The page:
Smoking and Risk of Skin Cancer: What You Need to Know

Woman's skin being checked

While ultraviolet (UV) radiation exposure has a direct relation to skin cancer, it is not the only cause of this illness. Smoking also increases your risk of developing skin cancer, particularly on the lips. Studies suggest that the habit heightens your risk of squamous cell carcinoma (SCC) by more than 50 percent. This is the second most common type of skin cancer and affects hundreds of thousands in the country annually.

Sun exposure, smoking, and skin cancer

SCC and the other type of nonmelanoma skin cancer, basal cell carcinoma (BCC), are both correlated with sun exposure over time. Revere Health and other experts in skin cancer treatment in Provo note that both commonly appear in sun-exposed areas of the body such as hands, face, and ears. Both types, however, can still appear in non-UV-exposed areas. Smoking, meanwhile, only increases your risk of SCC, not BCC.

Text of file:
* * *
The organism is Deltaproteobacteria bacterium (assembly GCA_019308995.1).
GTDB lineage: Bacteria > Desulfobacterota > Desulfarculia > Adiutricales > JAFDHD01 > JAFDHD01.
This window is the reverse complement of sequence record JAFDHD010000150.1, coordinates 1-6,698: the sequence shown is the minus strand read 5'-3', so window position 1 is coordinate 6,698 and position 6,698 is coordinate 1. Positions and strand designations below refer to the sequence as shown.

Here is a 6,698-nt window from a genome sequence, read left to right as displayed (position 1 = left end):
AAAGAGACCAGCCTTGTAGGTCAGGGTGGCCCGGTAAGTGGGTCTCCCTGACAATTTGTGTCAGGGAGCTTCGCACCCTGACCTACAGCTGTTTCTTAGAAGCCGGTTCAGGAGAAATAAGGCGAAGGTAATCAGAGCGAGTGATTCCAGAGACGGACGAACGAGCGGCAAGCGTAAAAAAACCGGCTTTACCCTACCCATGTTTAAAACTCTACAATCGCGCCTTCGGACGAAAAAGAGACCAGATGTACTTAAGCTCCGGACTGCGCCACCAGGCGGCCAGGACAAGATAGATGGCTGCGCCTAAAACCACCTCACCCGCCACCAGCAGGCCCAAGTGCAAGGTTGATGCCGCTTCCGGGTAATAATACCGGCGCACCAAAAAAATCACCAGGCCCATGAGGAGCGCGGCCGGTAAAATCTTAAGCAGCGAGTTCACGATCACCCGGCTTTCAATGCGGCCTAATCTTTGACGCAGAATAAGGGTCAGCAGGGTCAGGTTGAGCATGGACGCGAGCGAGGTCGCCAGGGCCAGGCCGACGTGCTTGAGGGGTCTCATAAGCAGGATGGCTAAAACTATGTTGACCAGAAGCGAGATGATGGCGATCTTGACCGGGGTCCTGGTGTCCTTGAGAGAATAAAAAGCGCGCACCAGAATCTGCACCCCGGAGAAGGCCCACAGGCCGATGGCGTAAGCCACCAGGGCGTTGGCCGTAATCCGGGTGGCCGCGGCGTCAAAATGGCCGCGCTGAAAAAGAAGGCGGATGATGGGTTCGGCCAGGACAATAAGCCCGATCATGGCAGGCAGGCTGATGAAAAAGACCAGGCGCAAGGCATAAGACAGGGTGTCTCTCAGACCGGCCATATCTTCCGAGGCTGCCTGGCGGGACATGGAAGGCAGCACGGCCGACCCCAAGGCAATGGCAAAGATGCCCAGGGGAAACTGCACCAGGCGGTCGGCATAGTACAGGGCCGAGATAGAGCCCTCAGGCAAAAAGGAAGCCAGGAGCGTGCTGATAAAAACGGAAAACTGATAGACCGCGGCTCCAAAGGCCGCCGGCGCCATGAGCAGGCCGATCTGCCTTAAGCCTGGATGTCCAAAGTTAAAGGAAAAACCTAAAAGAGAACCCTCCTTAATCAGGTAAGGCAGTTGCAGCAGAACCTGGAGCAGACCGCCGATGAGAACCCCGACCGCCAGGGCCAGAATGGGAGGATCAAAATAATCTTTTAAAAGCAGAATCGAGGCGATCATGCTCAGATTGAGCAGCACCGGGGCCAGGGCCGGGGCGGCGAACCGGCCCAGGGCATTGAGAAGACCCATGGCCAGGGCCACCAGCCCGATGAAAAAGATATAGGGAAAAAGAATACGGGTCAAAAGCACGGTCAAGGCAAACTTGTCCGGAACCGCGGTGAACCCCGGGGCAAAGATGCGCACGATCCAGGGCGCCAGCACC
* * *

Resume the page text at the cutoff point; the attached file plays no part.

Quit and lower your cancer risk

This makes it important to kick the habit for good. This will not just help lower your risk of certain cancers, but also improve the quality of your life. Quitting is hard, but with the right support and resources, you can overcome this bad habit. You can also make a personalized quit plan to boost your chances of success.

Sun protection is important too

Quitting smoking certainly helps, but do not forget that sun protection can also go a long way in preventing skin cancer. It is best to use a sunscreen that blocks UVA and UVB rays. Wearing sun protective clothes and a broad-brimmed hat also helps. The Skin Cancer Foundation also suggests performing a skin self-exam.

If you notice something unusual or suspicious on your skin, it is best to see a doctor immediately. The doctor may perform tests or exam to determine if you have skin cancer. If detected at an early age, SCC is curable and will cause minimal damage. BCC is also treatable, and there are a number of surgery types and therapies that can be done to remove the tumor.